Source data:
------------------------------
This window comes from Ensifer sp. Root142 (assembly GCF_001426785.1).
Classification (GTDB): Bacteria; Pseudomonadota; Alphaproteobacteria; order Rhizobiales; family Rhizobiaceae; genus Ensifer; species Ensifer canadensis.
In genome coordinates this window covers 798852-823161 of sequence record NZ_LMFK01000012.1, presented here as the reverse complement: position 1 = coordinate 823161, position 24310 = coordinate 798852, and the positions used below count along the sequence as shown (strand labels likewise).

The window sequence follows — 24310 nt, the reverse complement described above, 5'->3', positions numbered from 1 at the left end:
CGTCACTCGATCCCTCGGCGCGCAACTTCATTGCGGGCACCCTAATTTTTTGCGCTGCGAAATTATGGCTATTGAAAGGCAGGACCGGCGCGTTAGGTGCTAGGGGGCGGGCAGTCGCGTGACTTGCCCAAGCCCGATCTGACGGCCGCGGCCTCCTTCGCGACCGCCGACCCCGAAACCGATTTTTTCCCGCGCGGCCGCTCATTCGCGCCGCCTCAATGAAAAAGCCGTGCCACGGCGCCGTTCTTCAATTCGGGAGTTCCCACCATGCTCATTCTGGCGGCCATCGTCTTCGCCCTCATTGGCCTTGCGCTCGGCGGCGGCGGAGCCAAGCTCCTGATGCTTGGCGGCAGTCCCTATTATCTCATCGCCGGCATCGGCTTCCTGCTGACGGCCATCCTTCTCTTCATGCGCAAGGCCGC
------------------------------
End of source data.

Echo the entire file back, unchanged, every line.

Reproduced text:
This window comes from Ensifer sp. Root142 (assembly GCF_001426785.1).
Classification (GTDB): Bacteria; Pseudomonadota; Alphaproteobacteria; order Rhizobiales; family Rhizobiaceae; genus Ensifer; species Ensifer canadensis.
In genome coordinates this window covers 798852-823161 of sequence record NZ_LMFK01000012.1, presented here as the reverse complement: position 1 = coordinate 823161, position 24310 = coordinate 798852, and the positions used below count along the sequence as shown (strand labels likewise).

The window sequence follows — 24310 nt, the reverse complement described above, 5'->3', positions numbered from 1 at the left end:
CGTCACTCGATCCCTCGGCGCGCAACTTCATTGCGGGCACCCTAATTTTTTGCGCTGCGAAATTATGGCTATTGAAAGGCAGGACCGGCGCGTTAGGTGCTAGGGGGCGGGCAGTCGCGTGACTTGCCCAAGCCCGATCTGACGGCCGCGGCCTCCTTCGCGACCGCCGACCCCGAAACCGATTTTTTCCCGCGCGGCCGCTCATTCGCGCCGCCTCAATGAAAAAGCCGTGCCACGGCGCCGTTCTTCAATTCGGGAGTTCCCACCATGCTCATTCTGGCGGCCATCGTCTTCGCCCTCATTGGCCTTGCGCTCGGCGGCGGCGGAGCCAAGCTCCTGATGCTTGGCGGCAGTCCCTATTATCTCATCGCCGGCATCGGCTTCCTGCTGACGGCCATCCTTCTCTTCATGCGCAAGGCCGC